Sept. 11, 2019
Justin Donaton ’99 has never been to the site of the World Trade Center, where his UNC lacrosse teammate Ryan Kohart ’98 died in the terrorist attacks of Sept. 11, 2001. Even when he occasionally...Read More
Sept. 9, 2019
The UNC General Alumni Association on Wednesday will hold its annual memorial service for the six alumni who died in the Sept. 11, 2001, terrorist attacks. The ceremony at the 9/11 Memorial Garden on Stadium...Read More
June 13, 2019
Craig Stephen Hicks pleaded guilty Wednesday to killing three Muslim neighbors at a Chapel Hill apartment complex four years ago and received three life sentences. Prosecutors initially had sought the death penalty in the Feb....Read More
Shelby Foote ’39, a novelist and historian who gained literary celebrity in the early 1990s with Ken Burns’ PBS documentary series The Civil War, died June 27 in Memphis, Tenn. He was 88.
Foote spent 20 years working on his three-volume history of the Civil War, a project originally intended to take two years. With Burns’ PBS series, Foote gained wide recognition, especially for his storytelling style. In 1999, the Modern Library ranked The Civil War: A Narrative, as No. 15 on its list of the 100 best English-language works of the 20th century. He also gave lectures on multiple GAA tours of the Mississippi River, commenting on the history of the Civil War in that region.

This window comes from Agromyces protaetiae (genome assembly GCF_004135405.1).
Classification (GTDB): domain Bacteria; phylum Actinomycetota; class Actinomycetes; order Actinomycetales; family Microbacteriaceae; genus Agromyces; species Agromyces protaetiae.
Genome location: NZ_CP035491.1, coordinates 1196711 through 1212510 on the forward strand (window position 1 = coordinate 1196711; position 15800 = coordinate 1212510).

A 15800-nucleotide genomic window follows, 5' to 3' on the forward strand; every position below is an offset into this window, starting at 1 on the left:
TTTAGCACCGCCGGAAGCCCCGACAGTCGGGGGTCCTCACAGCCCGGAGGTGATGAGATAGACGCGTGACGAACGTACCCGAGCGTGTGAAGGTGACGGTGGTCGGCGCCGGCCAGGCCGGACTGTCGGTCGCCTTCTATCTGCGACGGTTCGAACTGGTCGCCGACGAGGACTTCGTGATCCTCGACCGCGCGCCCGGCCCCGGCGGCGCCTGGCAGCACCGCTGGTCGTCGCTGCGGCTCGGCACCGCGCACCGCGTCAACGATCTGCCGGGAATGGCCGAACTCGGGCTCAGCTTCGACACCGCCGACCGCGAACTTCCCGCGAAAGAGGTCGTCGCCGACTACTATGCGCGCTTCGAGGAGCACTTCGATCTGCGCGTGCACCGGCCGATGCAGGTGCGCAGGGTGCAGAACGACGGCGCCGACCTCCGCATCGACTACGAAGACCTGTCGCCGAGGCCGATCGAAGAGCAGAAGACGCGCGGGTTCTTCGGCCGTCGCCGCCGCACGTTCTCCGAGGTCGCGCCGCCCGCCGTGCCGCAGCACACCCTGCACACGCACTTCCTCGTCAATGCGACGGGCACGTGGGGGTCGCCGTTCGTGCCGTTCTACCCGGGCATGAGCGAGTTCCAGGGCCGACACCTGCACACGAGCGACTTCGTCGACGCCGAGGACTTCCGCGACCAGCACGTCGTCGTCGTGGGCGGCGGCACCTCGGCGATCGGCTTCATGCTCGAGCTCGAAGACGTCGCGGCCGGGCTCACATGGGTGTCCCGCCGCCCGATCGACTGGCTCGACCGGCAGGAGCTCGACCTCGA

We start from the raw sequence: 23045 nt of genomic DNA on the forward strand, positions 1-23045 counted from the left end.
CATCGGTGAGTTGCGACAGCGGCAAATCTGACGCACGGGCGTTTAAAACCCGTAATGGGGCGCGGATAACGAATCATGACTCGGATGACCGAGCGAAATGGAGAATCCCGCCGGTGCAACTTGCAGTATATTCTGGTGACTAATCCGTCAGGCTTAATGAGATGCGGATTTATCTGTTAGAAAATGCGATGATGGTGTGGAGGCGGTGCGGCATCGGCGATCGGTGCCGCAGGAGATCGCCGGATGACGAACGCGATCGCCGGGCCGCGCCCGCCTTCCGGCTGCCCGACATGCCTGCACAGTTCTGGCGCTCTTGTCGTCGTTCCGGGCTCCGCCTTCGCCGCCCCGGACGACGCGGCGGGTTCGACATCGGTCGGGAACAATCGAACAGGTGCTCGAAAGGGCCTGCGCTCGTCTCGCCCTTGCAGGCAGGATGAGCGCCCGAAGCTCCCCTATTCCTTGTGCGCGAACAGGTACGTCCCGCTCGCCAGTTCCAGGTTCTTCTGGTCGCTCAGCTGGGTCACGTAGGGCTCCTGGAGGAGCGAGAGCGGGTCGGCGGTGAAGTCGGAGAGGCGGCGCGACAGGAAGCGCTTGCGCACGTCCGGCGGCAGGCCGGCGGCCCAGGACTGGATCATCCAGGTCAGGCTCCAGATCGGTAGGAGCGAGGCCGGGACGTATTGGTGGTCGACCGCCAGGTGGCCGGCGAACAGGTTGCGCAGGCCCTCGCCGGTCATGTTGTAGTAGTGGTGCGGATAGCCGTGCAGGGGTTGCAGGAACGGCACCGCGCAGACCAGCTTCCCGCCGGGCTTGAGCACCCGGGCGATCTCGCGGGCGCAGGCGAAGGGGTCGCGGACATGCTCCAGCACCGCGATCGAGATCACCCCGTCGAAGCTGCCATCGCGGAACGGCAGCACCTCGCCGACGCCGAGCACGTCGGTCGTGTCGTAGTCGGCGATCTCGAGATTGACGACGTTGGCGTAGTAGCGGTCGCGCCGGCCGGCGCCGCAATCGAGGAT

UNC’s Southern Historical Collection holds correspondence between Foote and Walker Percy ’37, two Carolina classmates and close friends who shared their struggles with their writing careers. Foote and Percy also went to high school together in Greenville, Miss.
In fall 1993, Foote spent time at Carolina as the University’s first Morgan Family Writer-in-Residence. In an interview with English Professor Bland Simpson ’70 that appeared in the Carolina Alumni Review, Foote recalled his time at Carolina in the late 1930s.
“I came to Chapel Hill,” Foote said, “because Walker and LeRoy [Percy ’38, Walker’s brother] had come here. . It was pretty firmly decided that the best English department in the South was at Chapel Hill.”
But getting into Chapel Hill included a distinct obstacle. As editor of his high school newspaper, Foote was on a campaign against the school’s principal, according to Simpson’s account. The administrator had come down hard on Foote for reading James Joyce’s Ulysses, and Foote’s reward for “giving him as hard a time as I could possibly give him as editor” was a letter from the principal to UNC warning, “Do not let this boy into your school. He’s a disruptive influence, and everything possibly that could be wrong with anybody is wrong with him.”
Foote disregarded his subsequent rejection from UNC, Simpson wrote, and arrived to register in fall 1935. “They said, ‘We told you not to come.’ And I said, ‘I know you did, but I didn’t think you meant it.’ And they said, ‘Well . since you took the trouble to come all this way.’
“And there I was.”